Paper No. 10
Presentation Time: 3:35 PM


OUIMET, William B.1, DETHIER, David P.2, MONDRACH, Hannah1, SHEA, Neil3, KASTE, James4 and BIERMAN, Paul5, (1)Center for Integrative Geosciences, University of Connecticut, Storrs, CT 06269, (2)Dept. Geosciences, Williams College, 947 Main Street, Williamstown, MA 01267, (3)University of Connecticut, Center for Integrative Geosciences, Storrs, CT 06269, (4)Geology, The College of William and Mary, McGlothlin-Street Hall, Williamsburg, VA 23188, (5)Geology Department, University of Vermont, 180 Colchester Ave, Delahanty Hall, Burlington, VT 05405,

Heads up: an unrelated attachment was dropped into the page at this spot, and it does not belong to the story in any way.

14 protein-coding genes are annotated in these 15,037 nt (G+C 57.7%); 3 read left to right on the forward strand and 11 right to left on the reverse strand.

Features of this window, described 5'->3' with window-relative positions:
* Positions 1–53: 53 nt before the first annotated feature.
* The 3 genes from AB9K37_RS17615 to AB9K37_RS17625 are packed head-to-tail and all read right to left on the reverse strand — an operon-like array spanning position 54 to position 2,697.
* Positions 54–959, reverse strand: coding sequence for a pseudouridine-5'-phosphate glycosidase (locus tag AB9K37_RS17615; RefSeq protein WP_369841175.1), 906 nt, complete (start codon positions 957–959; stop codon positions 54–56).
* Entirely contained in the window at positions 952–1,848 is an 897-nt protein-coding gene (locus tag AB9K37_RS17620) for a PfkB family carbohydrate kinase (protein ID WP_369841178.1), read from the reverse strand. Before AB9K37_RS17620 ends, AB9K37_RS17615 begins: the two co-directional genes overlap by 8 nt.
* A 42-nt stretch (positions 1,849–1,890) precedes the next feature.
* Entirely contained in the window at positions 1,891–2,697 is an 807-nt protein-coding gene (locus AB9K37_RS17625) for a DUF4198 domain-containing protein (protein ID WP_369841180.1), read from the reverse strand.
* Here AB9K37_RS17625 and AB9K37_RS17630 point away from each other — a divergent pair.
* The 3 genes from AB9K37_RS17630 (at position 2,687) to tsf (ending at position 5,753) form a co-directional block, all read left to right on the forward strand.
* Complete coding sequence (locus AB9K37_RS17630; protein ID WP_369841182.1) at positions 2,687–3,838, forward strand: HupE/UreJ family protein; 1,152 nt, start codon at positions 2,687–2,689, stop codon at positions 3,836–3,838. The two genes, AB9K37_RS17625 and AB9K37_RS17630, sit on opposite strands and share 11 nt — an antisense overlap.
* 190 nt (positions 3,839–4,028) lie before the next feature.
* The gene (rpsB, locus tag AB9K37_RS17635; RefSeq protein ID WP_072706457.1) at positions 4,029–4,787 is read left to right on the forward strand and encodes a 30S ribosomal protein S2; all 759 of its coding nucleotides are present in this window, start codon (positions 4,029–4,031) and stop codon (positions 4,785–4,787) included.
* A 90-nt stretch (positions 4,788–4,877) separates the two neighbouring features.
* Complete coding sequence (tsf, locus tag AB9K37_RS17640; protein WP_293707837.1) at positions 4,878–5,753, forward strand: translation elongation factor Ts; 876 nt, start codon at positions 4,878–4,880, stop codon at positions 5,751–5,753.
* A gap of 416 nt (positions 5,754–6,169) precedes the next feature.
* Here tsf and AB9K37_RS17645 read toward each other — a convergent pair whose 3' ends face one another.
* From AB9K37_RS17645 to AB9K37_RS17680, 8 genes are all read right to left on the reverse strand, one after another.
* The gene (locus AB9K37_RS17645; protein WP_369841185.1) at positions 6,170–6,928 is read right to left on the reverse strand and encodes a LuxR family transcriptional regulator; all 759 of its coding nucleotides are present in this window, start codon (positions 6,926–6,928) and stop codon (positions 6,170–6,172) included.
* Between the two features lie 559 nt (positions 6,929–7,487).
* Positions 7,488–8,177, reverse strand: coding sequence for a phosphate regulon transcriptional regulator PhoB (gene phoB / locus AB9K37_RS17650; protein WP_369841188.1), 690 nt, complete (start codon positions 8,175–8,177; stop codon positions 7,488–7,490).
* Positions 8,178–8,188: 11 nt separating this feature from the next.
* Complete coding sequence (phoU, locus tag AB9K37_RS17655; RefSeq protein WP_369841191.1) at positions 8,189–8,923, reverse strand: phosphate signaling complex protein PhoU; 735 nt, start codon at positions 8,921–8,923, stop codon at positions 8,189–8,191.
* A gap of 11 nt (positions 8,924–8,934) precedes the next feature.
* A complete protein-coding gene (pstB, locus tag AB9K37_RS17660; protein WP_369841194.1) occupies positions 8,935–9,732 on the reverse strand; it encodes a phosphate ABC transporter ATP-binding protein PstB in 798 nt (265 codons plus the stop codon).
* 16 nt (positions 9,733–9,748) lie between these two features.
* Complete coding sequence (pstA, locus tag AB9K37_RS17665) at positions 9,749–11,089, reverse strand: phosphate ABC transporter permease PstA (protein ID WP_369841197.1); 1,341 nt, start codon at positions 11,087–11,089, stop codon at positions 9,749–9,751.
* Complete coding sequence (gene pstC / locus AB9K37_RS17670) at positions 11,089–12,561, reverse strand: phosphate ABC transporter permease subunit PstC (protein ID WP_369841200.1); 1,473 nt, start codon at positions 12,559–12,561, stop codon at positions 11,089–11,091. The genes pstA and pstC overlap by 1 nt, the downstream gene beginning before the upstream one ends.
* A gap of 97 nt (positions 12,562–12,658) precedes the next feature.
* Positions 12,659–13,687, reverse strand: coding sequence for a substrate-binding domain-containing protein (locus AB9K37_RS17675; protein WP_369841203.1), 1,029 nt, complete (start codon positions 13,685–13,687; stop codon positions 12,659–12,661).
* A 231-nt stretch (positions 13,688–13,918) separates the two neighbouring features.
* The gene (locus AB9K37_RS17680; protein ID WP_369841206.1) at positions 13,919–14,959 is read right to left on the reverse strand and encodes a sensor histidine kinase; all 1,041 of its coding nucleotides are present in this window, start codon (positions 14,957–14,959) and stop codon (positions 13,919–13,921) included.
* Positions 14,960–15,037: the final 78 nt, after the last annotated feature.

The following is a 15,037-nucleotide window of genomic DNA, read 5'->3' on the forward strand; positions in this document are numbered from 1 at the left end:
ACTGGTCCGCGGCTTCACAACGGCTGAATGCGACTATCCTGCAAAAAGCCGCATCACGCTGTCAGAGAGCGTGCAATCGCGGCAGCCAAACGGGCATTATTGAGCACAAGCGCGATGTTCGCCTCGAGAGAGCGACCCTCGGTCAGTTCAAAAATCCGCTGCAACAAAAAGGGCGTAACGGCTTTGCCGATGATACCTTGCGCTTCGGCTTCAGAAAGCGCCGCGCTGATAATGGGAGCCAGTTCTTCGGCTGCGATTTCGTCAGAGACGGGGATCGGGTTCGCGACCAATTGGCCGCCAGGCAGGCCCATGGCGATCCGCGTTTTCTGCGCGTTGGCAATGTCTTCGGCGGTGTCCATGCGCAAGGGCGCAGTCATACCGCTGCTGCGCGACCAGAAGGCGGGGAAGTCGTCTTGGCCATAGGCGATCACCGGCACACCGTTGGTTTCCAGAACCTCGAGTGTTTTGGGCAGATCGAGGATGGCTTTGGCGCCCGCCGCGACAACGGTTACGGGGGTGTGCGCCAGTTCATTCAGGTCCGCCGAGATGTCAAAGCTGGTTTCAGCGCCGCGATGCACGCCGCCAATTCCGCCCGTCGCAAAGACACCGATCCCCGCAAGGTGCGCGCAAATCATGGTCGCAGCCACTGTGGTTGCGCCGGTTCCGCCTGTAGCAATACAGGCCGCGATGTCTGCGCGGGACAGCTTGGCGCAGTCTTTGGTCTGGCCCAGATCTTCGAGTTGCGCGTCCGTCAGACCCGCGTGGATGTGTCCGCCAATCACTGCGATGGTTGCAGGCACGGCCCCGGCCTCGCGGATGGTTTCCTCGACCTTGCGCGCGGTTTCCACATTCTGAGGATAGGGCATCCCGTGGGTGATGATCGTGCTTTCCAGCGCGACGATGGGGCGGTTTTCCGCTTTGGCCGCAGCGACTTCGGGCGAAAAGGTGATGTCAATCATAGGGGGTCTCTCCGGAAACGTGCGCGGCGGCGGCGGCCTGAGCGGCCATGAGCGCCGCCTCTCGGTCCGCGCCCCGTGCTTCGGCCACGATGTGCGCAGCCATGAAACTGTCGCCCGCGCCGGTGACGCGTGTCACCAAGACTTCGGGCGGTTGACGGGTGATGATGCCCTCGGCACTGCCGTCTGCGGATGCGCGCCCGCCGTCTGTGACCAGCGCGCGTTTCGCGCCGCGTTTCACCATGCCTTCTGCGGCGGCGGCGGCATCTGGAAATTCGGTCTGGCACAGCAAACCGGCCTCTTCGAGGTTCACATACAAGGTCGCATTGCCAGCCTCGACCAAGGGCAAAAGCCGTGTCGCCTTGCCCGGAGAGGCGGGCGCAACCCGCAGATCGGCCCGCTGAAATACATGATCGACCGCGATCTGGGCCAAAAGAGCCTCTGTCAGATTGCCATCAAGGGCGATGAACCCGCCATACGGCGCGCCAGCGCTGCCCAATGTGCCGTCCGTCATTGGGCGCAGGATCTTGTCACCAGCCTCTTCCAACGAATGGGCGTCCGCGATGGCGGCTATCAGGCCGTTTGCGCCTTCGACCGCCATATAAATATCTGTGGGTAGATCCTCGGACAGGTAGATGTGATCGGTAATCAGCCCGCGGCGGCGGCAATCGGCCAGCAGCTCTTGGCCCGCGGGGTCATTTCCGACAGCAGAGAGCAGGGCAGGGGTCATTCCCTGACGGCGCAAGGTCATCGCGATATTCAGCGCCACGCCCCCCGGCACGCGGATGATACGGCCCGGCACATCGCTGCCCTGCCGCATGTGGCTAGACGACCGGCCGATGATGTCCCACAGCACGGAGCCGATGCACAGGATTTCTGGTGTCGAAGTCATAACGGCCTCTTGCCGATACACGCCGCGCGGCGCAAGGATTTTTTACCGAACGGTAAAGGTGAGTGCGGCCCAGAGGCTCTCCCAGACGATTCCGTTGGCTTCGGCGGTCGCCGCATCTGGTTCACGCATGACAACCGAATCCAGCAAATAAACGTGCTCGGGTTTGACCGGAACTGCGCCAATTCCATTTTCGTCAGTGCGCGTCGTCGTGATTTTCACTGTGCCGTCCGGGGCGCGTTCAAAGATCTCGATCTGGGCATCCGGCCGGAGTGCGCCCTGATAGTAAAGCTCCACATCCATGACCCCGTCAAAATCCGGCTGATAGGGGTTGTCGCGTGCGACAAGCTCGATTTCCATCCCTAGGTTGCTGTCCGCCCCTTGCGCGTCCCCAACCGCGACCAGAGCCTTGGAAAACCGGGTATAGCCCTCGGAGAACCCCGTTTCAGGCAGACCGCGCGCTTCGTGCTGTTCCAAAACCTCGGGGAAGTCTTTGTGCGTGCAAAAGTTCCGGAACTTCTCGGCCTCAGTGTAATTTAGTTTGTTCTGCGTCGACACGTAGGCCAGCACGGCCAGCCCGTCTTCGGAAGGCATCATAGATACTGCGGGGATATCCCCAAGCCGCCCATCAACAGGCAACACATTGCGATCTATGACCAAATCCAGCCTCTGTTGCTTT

Fallout radionuclides meteoric 10Be, 137Cs and 210Pb adhere strongly to mineral and organic matter and are useful for studying sediment transport on hillslopes. Different half-lives and depth-dependent distributions of these isotopes make them useful over different timescales in critical zone studies. Meteoric 10Be is a tracer for late Pleistocene to Holocene processes whereas 137Cs and 210Pb are useful for measuring sediment movement over the past century. Given that these nuclides have different affinities for soil organic material near the soil surface, different depth dependent processes can be evaluated. Here, we discuss meteoric 10Be, 137Cs and 210Pb analyses from over 20 hillslope pits and valley deposits in the Boulder Creek Critical Zone Observatory, Front Range, Colorado. Inventories of meteoric 10Be, 137Cs and 210Pb along steep, hillslope catenas in forested, unburned areas highlight the mobility of soil at both short and long timescales. Meteoric 10Be inventories on hillslope transects increase downslope and highlight the redistribution of the entire mobile regolith column (40 cm, on average) over the last 21 ka. 137Cs and 210Pb data exhibit lower concentrations and inventories within the steepest or foot-slope locations on individual hillslope transects, indicating surface erosion of the upper 5 cm over the last 50 years. The sensitivity of 137Cs and 210Pb concentrations and inventories to shallow soil disturbance is well illustrated by examining soil profiles on burned hillslopes and valley deposits associated with post-fire erosion and flooding of the 2010 Fourmile Fire. A pair of adjacent, steep hillslope pits, where one represents a location protected from post-fire erosion, shows ~3 cm of truncation in the 137Cs and 210Pb profile and removal of ash-rich surface material enriched in these isotopes. Furthermore, analysis along Fourmile Canyon below these hillslope sites demonstrates that overbank fine grained, ash-rich organic material within post-fire floods deposits is enriched in 137Cs and 210Pb indicating that high levels of these isotopes are being washed far downstream. While the short-lived radionuclides demonstrate that fires trigger sediment transport over the last century, we will use meteoric 10Be analyses to evaluate the role of wildfires in longer-term hillslope evolution.